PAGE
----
Neil Woodford fund investors to share second £142m payout

More than 300,000 investors trapped in Neil Woodford’s failed flagship fund will share £142m as part of a second payout, and have been warned they are unlikely to receive extra cash soon.

The payout, which is expected by 25 March, is a fraction of the £2.1bn pot that was distributed back in January. It represents 20% of the Woodford Equity Income Fund’s (WEIF) remaining assets, worth about £575m.

At its peak, the WEIF was worth more than £10bn but suffered from several poorly performing investments in companies including estate agent Purplebricks, finance firm Burford and doorstep lender Provident Financial. Woodford’s string of bad bets sparked a surge in redemptions that eventually resulted in the fund’s suspension last June.

The fund’s administrators, Link Fund Solutions, said on Thursday that most of the fund’s easy-to-sell assets had been sold and further payouts were unlikely in the coming months.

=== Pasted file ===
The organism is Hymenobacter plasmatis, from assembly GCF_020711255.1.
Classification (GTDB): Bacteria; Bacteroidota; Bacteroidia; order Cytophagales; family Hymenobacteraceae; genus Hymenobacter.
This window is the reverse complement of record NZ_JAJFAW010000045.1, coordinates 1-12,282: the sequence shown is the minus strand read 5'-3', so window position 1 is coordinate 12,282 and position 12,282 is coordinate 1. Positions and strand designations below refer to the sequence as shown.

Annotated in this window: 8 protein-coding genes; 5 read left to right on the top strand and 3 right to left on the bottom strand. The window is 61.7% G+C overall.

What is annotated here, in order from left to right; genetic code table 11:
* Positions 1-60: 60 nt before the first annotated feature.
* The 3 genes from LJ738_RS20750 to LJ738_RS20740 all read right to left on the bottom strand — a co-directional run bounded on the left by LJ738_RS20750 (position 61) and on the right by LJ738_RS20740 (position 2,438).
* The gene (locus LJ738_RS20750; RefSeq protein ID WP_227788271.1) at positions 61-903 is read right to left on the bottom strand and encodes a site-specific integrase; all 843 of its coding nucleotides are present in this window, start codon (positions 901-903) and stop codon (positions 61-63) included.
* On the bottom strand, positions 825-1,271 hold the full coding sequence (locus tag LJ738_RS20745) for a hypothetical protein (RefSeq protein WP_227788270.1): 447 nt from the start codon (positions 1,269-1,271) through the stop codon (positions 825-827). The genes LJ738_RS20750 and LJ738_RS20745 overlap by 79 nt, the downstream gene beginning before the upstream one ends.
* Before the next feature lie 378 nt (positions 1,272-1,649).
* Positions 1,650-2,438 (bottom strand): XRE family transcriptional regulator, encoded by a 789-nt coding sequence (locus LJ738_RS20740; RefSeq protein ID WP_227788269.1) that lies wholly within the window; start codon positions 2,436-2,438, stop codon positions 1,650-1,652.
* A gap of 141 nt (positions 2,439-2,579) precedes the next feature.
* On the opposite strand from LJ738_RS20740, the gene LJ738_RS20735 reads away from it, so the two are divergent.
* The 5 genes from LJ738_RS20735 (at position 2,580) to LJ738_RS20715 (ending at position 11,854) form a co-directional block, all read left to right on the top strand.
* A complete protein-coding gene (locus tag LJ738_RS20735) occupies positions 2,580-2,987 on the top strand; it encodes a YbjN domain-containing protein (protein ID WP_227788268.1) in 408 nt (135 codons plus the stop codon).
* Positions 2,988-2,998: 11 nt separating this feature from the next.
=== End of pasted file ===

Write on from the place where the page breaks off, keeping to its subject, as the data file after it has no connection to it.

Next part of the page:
Link said in a letter on Thursday: “At this stage, we are unable to advise you of the exact timing and amount of these future capital distributions as this is dependent upon the sale of the fund’s assets. Investors should be aware that the assets that remain to be sold are the less liquid assets of the fund and disposing of these assets may take longer than was the case for the sales to date.”

Investment banking firm PJT Park Hill, which is helping sell the remaining assets, last year estimated investors would lose nearly 33% of their remaining cash once the firm was wound up, and nearly 43% in a worst-case scenario.

Ryan Hughes, head of active portfolios at AJ Bell, said Park Hill may struggle to sell the remaining assets at full price, given the state of financial markets, which have been roiled by the coronavirus outbreak.

“We’ve seen market conditions deteriorate considerably, meaning that selling any unlisted and illiquid assets is likely to become much harder. Sadly, this means that it looks like investors are in for a long wait before they see the remainder of their money paid out of the fund,” Hughes said.

“While the asset manager will balance the competing needs to sell assets at a good price versus the saga dragging on for years, it seems inevitable that this will rumble on into 2021.”

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